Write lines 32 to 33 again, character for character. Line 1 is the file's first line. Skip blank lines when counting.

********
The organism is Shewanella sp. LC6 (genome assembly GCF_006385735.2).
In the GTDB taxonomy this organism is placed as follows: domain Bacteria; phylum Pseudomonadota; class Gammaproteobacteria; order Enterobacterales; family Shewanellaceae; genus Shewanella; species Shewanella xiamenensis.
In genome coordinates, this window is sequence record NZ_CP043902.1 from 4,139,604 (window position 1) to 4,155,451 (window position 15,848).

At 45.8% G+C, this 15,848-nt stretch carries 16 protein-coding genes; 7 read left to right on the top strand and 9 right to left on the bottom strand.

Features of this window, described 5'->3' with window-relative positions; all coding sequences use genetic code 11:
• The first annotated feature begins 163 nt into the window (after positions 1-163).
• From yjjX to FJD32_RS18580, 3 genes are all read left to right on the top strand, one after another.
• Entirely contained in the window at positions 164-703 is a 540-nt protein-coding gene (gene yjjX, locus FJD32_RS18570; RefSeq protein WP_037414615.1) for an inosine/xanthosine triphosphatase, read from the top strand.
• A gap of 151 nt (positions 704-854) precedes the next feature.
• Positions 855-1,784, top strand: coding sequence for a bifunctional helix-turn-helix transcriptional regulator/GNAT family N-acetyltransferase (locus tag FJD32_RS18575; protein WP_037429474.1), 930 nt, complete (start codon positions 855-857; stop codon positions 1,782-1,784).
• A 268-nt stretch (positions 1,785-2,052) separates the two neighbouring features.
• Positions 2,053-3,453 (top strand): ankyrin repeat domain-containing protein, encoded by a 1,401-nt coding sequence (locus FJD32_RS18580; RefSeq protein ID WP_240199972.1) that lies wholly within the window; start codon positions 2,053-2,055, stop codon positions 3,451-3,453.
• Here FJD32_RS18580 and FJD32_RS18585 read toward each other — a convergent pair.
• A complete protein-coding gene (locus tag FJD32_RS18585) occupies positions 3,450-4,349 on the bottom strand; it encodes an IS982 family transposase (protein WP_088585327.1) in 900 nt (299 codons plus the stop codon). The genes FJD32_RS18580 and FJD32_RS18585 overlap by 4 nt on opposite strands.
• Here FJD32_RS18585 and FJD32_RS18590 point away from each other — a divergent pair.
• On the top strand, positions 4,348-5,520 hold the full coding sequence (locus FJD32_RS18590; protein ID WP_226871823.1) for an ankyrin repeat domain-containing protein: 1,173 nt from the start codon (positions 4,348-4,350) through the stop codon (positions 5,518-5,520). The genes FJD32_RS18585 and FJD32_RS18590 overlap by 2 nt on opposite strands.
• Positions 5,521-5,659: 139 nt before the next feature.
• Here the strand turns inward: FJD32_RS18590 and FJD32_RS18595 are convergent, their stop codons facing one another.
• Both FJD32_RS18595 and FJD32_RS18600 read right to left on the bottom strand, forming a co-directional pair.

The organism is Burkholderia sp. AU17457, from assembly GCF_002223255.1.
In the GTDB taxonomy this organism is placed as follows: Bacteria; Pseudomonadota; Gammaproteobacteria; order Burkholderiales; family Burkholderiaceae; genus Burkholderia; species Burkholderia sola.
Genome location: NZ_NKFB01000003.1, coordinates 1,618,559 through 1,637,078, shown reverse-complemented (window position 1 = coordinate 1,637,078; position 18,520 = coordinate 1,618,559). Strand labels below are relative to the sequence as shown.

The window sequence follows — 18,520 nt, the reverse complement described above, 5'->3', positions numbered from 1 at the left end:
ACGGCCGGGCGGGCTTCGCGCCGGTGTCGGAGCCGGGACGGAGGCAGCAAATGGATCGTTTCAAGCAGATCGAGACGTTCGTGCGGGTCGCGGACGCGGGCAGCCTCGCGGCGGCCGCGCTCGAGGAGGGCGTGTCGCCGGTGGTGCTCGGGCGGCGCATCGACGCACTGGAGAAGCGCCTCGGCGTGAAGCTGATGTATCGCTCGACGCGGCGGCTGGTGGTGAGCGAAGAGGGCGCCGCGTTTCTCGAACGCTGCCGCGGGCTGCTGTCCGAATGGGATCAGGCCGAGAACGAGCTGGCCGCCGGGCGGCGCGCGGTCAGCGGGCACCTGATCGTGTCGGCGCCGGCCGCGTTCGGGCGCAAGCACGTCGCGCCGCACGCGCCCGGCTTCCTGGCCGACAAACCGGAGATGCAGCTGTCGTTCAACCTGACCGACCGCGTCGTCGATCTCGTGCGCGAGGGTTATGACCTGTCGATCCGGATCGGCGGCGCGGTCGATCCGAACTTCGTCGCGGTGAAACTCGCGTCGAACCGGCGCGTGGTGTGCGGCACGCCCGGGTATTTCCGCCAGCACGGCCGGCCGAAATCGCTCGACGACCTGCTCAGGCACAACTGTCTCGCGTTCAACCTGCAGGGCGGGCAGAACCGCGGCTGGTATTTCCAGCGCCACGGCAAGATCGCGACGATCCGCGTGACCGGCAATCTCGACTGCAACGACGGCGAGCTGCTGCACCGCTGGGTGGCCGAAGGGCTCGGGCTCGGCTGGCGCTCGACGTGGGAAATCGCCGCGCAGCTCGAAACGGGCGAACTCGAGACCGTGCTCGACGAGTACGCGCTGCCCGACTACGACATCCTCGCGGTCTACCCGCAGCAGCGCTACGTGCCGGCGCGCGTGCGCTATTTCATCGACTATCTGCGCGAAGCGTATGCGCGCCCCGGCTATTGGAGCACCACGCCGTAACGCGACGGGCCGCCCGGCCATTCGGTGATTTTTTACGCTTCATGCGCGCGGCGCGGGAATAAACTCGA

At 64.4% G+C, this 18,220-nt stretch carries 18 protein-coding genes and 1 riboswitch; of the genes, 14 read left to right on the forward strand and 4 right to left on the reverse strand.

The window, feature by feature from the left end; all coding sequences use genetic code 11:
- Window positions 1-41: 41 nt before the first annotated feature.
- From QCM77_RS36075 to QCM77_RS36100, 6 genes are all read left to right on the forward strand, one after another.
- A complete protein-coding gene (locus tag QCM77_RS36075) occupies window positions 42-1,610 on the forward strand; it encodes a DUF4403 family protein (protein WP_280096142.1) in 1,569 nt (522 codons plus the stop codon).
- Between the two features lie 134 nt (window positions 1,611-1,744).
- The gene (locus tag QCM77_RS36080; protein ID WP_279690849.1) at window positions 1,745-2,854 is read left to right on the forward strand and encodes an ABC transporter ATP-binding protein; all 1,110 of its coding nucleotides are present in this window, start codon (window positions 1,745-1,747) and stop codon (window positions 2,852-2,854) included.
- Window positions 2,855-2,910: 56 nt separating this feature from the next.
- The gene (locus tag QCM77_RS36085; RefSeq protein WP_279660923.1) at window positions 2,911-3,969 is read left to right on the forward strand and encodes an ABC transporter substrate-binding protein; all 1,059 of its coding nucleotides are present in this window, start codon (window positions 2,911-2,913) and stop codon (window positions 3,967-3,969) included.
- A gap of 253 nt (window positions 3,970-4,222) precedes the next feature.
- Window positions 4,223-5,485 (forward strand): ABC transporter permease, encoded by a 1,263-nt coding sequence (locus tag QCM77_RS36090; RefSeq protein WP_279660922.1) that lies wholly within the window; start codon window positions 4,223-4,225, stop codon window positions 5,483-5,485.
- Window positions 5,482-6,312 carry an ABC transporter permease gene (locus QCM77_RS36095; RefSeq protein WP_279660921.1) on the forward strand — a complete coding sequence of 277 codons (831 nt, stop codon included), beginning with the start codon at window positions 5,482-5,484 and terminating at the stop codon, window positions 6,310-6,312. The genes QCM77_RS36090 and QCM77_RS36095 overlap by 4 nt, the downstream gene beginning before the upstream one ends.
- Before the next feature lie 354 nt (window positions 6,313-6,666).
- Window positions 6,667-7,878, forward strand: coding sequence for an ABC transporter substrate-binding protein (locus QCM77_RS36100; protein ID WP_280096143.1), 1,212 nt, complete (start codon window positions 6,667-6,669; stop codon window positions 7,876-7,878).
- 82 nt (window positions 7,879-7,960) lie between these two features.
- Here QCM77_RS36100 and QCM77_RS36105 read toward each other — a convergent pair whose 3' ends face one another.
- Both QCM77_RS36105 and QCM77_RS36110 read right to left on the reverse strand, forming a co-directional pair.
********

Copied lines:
- Window positions 2,855-2,910: 56 nt separating this feature from the next.
- The gene (locus tag QCM77_RS36085; RefSeq protein WP_279660923.1) at window positions 2,911-3,969 is read left to right on the forward strand and encodes an ABC transporter substrate-binding protein; all 1,059 of its coding nucleotides are present in this window, start codon (window positions 2,911-2,913) and stop codon (window positions 3,967-3,969) included.